clock menu more-arrow no yes mobile

Filed under:

RVM's Regular Season in Review: Part Two

As promised, or threatened, here is the second and concluding RVM's "Baseball Year in Review" posting. If you missed Part One, you may want to get caught up to speed

In this one I want to review the defense and pitching for the year.  As always I very much welcome anyone's thoughts.


Greg Peavey pitches, Oregon State vs. Arizona State: Game Two, 5/2/09, RVM


Pitching this year was a bit of a ride in that it seemed like at the start of the season the closing part of the rotation was killing us, then later it was the middle part of the rotation, then all of the sudden the starters lost their touch and focus.  One good part of this is that the team didn't really have bad streaks where all the parts of the rotation played poorly at once.  The first UW game comes to mind in how Robles pitched a wonderful game, but then the mid-relief almost lost it, and finally the closer Rhoderick came in and took care of business.  But then you had the second UW game or the first WSU game and the starters just got us too much in a hole, or the first game of the season against Tennessee where Rhoderick lost the game for the team in the ninth inning.  But maybe this paints too critical picture for looking back at the entire season the pitching was pretty good.  If you look at the national placement of the pitching stats below it does become apparent that OSU pitching was very competitive.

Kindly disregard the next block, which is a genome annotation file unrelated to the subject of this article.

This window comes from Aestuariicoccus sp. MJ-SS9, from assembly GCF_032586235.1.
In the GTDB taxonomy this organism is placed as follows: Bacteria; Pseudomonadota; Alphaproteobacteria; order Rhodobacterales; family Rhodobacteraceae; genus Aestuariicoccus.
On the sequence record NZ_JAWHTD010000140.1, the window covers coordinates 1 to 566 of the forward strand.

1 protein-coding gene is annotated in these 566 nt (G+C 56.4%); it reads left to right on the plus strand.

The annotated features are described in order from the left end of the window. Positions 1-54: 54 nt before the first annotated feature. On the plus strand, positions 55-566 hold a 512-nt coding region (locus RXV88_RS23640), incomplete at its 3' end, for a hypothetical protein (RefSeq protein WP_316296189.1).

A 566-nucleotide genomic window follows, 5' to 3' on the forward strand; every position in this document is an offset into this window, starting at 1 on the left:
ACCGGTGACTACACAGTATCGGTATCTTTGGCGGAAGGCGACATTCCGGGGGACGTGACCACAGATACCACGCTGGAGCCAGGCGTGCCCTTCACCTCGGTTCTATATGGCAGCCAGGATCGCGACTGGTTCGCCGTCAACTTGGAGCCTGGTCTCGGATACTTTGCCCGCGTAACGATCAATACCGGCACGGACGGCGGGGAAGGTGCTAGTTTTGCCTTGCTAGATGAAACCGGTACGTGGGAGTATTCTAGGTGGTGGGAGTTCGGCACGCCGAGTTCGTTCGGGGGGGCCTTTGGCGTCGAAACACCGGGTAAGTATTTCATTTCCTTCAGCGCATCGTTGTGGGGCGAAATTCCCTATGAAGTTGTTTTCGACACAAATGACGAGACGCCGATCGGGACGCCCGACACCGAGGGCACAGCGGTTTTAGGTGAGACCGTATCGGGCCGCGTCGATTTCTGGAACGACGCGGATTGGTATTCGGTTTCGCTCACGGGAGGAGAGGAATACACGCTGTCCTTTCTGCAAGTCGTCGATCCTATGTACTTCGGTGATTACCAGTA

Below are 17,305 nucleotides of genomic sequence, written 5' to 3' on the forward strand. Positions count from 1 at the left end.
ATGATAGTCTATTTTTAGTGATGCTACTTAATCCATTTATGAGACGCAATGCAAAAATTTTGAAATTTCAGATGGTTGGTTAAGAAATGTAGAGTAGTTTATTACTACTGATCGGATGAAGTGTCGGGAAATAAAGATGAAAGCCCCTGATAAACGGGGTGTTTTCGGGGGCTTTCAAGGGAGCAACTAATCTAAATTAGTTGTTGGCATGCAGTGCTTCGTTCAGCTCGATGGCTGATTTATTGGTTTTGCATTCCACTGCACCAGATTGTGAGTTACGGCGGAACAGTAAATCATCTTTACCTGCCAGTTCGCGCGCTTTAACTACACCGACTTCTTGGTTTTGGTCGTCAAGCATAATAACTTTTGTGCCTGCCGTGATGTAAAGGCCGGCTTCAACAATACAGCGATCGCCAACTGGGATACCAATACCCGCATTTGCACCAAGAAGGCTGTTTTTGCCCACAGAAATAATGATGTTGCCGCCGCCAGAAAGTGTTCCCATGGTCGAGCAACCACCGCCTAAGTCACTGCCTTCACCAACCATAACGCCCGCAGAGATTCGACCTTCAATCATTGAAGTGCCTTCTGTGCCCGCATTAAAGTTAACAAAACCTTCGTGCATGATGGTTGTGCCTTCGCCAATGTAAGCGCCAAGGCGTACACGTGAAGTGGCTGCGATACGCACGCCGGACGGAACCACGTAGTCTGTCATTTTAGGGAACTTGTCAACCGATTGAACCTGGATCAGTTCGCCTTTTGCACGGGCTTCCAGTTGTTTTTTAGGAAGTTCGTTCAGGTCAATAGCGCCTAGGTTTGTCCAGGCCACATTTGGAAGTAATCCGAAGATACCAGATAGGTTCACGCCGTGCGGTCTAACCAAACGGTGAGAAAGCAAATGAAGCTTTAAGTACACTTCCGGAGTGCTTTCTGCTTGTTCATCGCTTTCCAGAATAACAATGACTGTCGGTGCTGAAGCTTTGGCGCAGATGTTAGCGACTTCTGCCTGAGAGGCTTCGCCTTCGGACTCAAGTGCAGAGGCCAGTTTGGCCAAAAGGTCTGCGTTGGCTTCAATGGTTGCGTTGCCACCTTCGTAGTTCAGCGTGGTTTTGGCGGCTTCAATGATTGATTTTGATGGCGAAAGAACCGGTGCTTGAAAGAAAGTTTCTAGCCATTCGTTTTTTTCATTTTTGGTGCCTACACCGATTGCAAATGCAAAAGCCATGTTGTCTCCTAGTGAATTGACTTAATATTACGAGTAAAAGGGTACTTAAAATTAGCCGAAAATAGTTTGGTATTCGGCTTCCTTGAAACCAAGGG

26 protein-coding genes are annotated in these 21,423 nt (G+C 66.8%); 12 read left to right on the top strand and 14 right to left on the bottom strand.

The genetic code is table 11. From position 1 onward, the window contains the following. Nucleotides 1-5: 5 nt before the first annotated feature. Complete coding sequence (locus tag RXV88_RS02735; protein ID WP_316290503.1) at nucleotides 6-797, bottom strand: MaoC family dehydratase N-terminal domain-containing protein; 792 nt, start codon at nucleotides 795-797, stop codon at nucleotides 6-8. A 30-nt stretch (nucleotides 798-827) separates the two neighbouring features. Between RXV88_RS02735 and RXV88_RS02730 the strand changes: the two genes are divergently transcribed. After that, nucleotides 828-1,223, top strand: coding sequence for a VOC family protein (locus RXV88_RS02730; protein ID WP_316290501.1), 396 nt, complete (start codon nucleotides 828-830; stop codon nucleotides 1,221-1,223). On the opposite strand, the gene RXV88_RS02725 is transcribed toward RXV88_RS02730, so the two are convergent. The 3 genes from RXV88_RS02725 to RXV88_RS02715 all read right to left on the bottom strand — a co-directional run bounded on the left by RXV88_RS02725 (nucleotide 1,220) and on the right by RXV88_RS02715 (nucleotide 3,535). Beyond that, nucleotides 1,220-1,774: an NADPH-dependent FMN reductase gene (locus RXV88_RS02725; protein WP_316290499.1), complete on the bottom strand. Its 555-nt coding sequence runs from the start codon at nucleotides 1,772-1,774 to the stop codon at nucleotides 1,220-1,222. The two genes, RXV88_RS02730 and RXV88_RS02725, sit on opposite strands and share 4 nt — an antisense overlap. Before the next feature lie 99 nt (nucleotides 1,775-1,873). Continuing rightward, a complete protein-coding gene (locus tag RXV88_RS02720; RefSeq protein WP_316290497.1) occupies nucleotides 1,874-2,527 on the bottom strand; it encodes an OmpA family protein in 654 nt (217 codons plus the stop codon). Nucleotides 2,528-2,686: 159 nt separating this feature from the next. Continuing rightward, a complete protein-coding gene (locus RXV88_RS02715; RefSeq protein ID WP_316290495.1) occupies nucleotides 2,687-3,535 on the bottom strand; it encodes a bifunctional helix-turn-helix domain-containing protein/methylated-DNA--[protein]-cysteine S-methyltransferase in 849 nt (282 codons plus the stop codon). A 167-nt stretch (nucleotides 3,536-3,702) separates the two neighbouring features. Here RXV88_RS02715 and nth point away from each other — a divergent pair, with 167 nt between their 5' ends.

The microcosm of this idea for me award goes to Jorge Reyes.  Reyes looked great at times such as against UO and Hawai'i, but at other times struggled such as against Missouri State and ASU.  Then at times Reyes was solid enough to help lead the team to victory such as against UA and USC.  That said, I am expecting to see his leadership in the post-season.

All in all to have any success in the post-season the pitching needs to stay well-rounded throughout the rotation.  A bad performance in any of the areas could be picked up by other parts of the rotation, but at the same time a really bad performance by one area or a poor showing by more than one pitcher during a game will send the team home.  Also, I (along with others on BtD) believe Reyes, Gaviglio and possibly Gorton (maybe Waldron?) will be key to any type of post-season run.  I do also think that the pitching started to come around nicely at the end of the season, not perfection but there were moments of being pretty close thanks to Waldron and especially Gaviglio.